Large Number of Adult Sites Distribute Malware Via AdXpansion Malvertising

Malvertising strikes on dozens of top adult sites

We have been observing a very large malvertising campaign affecting dozens of top adult sites over the past week. All these attacks have a common element, a Flash based infection via a rogue advertiser abusing the AdXpansion ad network.

Readers of this blog may remember another instance of malvertising via AdXpansion and Google shortened URLs late last year, which was leading unsuspecting users to the Angler exploit kit.

No click necessary

Now this particular campaign is quite noticeable due to the number of sites affected and their popularity. According to stats from, these adult portals account for a combined 250+ million monthly visits.

  • 60.2 M
  • 46.5 M
  • 43.7 M
  • 32.5 M
  • 24.9 M
  • 18 M
  • 16.6 M
  • 6.6 M
  • 6.4 M
  • 6.2 M
  • 5.4 M

As we have seen lately, more and more malvertising attacks are self-contained. The same fraudulent Flash advert is also used as the exploit, making it much more streamlined and sometimes hard to pinpoint.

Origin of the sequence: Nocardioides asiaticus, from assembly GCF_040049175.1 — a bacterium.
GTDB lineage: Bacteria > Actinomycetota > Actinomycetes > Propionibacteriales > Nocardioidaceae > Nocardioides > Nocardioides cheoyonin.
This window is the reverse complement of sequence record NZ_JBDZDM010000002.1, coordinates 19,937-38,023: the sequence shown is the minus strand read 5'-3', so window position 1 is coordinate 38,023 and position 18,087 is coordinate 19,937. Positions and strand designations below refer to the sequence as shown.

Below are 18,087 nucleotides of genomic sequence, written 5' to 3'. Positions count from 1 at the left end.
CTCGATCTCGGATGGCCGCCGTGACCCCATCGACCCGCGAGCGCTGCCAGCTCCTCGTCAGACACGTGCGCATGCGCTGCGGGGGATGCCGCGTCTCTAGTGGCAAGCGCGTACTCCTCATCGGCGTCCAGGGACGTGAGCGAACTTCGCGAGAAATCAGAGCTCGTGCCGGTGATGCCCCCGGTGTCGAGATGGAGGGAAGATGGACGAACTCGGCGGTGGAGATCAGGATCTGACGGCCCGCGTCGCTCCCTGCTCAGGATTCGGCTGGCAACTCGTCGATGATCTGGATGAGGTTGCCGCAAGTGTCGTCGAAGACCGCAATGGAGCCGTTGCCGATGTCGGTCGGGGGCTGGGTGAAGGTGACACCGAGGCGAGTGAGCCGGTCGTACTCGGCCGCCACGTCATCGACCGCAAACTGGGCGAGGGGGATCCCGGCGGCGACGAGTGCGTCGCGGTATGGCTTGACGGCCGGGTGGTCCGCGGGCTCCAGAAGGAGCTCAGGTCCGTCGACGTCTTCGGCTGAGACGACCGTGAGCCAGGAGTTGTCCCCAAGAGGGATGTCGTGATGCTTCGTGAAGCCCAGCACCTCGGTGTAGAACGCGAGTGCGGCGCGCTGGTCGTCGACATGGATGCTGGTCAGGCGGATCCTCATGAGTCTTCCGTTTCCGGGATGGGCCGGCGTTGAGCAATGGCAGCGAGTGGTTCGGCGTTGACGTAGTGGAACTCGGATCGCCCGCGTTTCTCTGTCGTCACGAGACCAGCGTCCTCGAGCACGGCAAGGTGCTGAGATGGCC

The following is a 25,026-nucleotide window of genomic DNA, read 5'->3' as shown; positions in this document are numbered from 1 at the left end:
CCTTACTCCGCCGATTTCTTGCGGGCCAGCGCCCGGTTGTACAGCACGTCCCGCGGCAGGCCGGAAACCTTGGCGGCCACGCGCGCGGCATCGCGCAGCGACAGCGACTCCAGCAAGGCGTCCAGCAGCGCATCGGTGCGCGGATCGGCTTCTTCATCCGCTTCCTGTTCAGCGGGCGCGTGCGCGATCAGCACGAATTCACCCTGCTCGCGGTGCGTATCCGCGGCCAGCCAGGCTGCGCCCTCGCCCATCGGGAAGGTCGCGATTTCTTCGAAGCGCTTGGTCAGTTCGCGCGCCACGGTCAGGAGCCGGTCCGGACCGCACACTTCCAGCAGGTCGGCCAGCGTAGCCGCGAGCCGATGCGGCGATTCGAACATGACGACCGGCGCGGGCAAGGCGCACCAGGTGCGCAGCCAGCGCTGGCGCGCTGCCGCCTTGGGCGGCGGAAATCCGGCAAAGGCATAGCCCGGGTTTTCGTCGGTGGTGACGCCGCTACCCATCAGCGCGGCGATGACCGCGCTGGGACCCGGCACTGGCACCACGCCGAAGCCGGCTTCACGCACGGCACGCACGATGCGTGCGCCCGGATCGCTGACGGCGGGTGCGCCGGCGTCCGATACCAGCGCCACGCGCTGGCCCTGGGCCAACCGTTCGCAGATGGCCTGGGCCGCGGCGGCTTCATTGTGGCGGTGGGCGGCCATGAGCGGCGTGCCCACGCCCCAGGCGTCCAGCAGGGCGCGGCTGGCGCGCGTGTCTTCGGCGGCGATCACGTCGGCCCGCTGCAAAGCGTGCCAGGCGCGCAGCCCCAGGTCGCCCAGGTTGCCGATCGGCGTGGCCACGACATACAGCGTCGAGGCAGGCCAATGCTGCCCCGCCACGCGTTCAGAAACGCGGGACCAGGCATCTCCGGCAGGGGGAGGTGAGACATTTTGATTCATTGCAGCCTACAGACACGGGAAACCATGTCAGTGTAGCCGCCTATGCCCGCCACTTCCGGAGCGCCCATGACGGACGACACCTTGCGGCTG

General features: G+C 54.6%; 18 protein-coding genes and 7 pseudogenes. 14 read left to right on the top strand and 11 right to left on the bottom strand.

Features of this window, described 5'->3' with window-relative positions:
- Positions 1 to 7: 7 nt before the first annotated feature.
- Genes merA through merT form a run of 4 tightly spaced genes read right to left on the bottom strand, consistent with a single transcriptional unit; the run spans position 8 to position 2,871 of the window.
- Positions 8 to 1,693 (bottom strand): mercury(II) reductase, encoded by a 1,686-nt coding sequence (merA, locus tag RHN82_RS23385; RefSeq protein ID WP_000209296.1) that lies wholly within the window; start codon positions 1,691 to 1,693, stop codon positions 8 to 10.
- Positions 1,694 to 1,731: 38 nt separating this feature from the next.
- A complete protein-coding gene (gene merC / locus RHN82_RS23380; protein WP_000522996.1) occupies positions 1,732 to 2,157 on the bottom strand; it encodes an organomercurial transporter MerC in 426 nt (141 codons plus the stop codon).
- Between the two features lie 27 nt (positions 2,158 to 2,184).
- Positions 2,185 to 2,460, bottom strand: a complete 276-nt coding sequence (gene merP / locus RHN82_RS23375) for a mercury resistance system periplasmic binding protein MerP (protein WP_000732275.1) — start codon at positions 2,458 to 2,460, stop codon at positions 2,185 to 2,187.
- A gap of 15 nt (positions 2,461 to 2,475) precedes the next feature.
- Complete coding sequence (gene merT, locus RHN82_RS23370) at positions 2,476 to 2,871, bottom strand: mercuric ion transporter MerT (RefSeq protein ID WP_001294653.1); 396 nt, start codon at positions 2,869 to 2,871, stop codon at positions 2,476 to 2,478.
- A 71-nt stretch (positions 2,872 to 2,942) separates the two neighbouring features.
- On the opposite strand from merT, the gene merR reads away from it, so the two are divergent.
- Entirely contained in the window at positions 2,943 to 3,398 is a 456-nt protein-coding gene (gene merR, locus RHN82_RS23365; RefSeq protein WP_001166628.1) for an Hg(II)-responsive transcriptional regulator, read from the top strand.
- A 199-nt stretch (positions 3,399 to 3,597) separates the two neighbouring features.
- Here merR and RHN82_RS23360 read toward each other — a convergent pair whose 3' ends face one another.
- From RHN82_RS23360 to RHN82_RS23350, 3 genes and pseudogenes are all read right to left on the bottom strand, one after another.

The advert displaying sexual enhancement drugs, is loaded with malicious code that will immediately attempt to exploit the visitor, regardless of whether they click on the ad or not:

Technical details

The infection scenario starts when someone visits one of the aforementioned adult sites. The AdXpansion network loads an external advertiser URL:


This advertiser is clearly not legitimate as the sole purpose of their platform is to deliver the malicious Flash-based advert/exploit:


Flash exploit

It consists of ActionScript3 code containing deceiving module names (i.e. _SafeStr_1). This Flash file is also quite different from most Flash exploits we see and could easily be overlooked as legitimate.


The bogus advert can exploit Flash Player up until version, released less than two months ago. Users of Malwarebytes Anti-Exploit are already protected:


The malware payload may vary but could result in multiple different malicious binaries dropped via a Neutrino-like EK (credit Kafeine).

It is interesting to see the trend of exploit kits taking the appearance of advertisers by leveraging Flash for serving the ‘creative’ and exploit in one single package. It is a minimalist type of approach which seems to work quite efficiently.

We have notified AdXpansion and they told us that the advertiser in question has stopped. We will monitor the situation and update if necessary.


Jérôme Segura

Principal Threat Researcher